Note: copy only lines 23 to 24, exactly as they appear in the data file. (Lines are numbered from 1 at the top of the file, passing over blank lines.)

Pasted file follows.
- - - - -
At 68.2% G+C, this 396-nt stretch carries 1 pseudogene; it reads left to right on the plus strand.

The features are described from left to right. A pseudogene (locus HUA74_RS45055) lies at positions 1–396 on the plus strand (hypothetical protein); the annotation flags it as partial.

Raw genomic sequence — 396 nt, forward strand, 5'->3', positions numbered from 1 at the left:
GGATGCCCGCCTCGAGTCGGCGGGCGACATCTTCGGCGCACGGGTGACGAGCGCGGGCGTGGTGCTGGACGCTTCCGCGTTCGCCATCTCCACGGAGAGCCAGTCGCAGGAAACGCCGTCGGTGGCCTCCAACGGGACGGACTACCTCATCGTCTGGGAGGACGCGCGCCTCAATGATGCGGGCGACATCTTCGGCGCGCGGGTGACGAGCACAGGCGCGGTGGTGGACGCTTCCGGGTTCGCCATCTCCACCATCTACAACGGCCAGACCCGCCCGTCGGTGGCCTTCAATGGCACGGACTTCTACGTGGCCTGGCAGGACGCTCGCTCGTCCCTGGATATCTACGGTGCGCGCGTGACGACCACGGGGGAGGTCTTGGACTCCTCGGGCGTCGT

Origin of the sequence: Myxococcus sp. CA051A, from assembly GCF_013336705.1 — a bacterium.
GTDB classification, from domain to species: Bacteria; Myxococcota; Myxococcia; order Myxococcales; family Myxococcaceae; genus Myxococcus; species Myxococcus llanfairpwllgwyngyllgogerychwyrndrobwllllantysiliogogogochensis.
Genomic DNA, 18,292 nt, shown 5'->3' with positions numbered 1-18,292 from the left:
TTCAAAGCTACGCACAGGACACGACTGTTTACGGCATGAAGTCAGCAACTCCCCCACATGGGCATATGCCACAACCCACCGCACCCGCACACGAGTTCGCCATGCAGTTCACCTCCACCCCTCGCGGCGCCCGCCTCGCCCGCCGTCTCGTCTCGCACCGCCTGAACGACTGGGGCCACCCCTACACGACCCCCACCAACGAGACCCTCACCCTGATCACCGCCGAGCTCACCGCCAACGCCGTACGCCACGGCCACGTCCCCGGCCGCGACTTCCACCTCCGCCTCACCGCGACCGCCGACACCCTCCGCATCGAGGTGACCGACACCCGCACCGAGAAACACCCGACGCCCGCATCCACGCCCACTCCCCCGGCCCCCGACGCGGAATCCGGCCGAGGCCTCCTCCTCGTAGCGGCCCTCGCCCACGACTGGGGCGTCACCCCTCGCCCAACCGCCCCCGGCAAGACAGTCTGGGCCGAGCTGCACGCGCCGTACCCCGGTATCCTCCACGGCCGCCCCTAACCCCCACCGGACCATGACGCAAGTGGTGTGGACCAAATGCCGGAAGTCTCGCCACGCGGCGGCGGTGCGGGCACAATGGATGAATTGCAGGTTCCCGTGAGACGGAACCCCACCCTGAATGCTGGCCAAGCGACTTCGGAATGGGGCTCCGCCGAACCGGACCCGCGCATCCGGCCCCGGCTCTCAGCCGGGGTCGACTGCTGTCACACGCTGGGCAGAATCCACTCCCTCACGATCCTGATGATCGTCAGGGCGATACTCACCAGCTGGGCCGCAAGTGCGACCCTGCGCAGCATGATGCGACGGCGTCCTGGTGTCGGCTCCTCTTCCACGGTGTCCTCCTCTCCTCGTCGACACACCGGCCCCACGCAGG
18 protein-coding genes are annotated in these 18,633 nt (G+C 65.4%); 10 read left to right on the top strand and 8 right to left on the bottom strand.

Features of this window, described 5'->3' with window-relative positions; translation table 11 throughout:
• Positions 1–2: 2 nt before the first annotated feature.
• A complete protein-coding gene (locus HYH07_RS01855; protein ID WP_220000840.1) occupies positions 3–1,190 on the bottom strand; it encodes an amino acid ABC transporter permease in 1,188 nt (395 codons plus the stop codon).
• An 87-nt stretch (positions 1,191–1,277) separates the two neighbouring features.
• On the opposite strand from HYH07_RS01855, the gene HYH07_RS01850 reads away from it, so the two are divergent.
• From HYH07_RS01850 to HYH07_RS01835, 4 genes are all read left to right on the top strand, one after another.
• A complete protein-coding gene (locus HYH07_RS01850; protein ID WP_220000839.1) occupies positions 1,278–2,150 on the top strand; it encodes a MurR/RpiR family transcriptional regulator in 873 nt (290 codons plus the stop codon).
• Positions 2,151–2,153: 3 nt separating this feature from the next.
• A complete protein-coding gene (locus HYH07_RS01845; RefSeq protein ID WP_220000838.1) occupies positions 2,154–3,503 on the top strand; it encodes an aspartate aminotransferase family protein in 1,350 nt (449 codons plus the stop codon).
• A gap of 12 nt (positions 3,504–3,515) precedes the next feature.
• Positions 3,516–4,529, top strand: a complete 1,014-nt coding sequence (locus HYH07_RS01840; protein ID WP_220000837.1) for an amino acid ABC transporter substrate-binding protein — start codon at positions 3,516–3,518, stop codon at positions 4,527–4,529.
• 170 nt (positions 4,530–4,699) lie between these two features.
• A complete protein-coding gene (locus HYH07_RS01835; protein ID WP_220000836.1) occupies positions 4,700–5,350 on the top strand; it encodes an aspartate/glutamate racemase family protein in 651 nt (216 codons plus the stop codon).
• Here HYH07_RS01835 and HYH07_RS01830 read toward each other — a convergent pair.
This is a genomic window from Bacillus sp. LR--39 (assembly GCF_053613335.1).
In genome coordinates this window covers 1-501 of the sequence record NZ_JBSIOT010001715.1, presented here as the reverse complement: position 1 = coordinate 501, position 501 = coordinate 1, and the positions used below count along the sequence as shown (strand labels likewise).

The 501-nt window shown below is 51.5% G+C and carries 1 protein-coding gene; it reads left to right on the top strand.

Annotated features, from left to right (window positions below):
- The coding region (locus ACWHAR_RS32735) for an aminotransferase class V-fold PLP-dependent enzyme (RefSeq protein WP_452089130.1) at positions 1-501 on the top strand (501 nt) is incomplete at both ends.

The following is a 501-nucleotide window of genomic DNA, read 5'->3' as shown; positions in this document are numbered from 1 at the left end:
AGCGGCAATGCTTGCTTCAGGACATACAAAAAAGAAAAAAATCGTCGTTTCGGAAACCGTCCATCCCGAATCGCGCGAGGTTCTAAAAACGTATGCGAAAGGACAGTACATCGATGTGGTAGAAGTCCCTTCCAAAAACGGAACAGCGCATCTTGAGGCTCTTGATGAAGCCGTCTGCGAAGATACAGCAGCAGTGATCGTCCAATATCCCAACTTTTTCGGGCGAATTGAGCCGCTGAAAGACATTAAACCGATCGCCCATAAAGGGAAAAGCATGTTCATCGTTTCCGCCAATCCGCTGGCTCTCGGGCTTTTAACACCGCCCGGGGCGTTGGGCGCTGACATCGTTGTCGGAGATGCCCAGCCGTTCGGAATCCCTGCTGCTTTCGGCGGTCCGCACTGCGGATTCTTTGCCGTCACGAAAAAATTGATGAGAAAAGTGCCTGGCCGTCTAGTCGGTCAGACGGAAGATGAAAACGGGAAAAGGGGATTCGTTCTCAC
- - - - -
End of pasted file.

• Here HYH07_RS01835 and HYH07_RS01830 read toward each other — a convergent pair.
This is a genomic window from Bacillus sp. LR--39 (assembly GCF_053613335.1).